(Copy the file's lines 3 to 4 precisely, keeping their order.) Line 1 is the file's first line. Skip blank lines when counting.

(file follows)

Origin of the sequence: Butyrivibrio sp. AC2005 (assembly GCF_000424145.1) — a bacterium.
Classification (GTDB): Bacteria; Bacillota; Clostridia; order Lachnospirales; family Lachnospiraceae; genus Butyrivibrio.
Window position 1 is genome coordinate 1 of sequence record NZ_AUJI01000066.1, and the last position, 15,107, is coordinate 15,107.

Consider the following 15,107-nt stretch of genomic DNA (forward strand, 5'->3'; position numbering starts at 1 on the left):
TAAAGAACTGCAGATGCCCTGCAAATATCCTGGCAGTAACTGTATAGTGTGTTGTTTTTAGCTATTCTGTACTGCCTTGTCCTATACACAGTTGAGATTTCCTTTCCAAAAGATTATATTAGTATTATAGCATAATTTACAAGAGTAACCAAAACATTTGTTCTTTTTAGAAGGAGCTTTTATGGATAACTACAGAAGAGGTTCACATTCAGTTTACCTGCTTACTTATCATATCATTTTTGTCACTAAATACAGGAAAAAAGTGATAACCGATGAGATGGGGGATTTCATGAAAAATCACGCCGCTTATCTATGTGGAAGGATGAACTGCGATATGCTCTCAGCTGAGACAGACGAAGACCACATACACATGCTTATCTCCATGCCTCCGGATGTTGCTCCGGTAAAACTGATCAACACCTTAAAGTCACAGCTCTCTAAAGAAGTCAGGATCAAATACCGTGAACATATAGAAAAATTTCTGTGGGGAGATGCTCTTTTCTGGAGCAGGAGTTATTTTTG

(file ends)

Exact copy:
Window position 1 is genome coordinate 1 of sequence record NZ_AUJI01000066.1, and the last position, 15,107, is coordinate 15,107.

Consider the following 15,107-nt stretch of genomic DNA (forward strand, 5'->3'; position numbering starts at 1 on the left):